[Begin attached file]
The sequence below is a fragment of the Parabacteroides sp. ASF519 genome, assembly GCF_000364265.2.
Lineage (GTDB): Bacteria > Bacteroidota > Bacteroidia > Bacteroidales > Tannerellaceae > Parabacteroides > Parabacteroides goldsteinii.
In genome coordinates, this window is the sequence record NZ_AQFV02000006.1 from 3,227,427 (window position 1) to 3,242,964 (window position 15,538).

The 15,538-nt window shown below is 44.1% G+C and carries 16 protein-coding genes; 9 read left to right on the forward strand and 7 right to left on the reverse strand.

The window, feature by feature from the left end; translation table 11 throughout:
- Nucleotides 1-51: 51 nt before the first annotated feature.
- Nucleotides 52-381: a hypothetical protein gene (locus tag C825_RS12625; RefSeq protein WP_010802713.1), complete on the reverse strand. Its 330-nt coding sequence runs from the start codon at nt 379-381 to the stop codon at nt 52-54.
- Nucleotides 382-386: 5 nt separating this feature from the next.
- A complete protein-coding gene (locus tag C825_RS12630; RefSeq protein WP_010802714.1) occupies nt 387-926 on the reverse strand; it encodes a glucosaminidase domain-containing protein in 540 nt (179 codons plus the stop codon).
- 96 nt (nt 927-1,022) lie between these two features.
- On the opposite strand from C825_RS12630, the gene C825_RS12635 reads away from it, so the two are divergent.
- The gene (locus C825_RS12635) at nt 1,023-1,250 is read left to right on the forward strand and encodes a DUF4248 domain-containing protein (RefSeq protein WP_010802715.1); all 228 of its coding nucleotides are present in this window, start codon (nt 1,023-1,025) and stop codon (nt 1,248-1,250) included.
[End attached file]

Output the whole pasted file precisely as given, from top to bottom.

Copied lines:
The sequence below is a fragment of the Parabacteroides sp. ASF519 genome, assembly GCF_000364265.2.
Lineage (GTDB): Bacteria > Bacteroidota > Bacteroidia > Bacteroidales > Tannerellaceae > Parabacteroides > Parabacteroides goldsteinii.
In genome coordinates, this window is the sequence record NZ_AQFV02000006.1 from 3,227,427 (window position 1) to 3,242,964 (window position 15,538).

The 15,538-nt window shown below is 44.1% G+C and carries 16 protein-coding genes; 9 read left to right on the forward strand and 7 right to left on the reverse strand.

The window, feature by feature from the left end; translation table 11 throughout:
- Nucleotides 1-51: 51 nt before the first annotated feature.
- Nucleotides 52-381: a hypothetical protein gene (locus tag C825_RS12625; RefSeq protein WP_010802713.1), complete on the reverse strand. Its 330-nt coding sequence runs from the start codon at nt 379-381 to the stop codon at nt 52-54.
- Nucleotides 382-386: 5 nt separating this feature from the next.
- A complete protein-coding gene (locus tag C825_RS12630; RefSeq protein WP_010802714.1) occupies nt 387-926 on the reverse strand; it encodes a glucosaminidase domain-containing protein in 540 nt (179 codons plus the stop codon).
- 96 nt (nt 927-1,022) lie between these two features.
- On the opposite strand from C825_RS12630, the gene C825_RS12635 reads away from it, so the two are divergent.
- The gene (locus C825_RS12635) at nt 1,023-1,250 is read left to right on the forward strand and encodes a DUF4248 domain-containing protein (RefSeq protein WP_010802715.1); all 228 of its coding nucleotides are present in this window, start codon (nt 1,023-1,025) and stop codon (nt 1,248-1,250) included.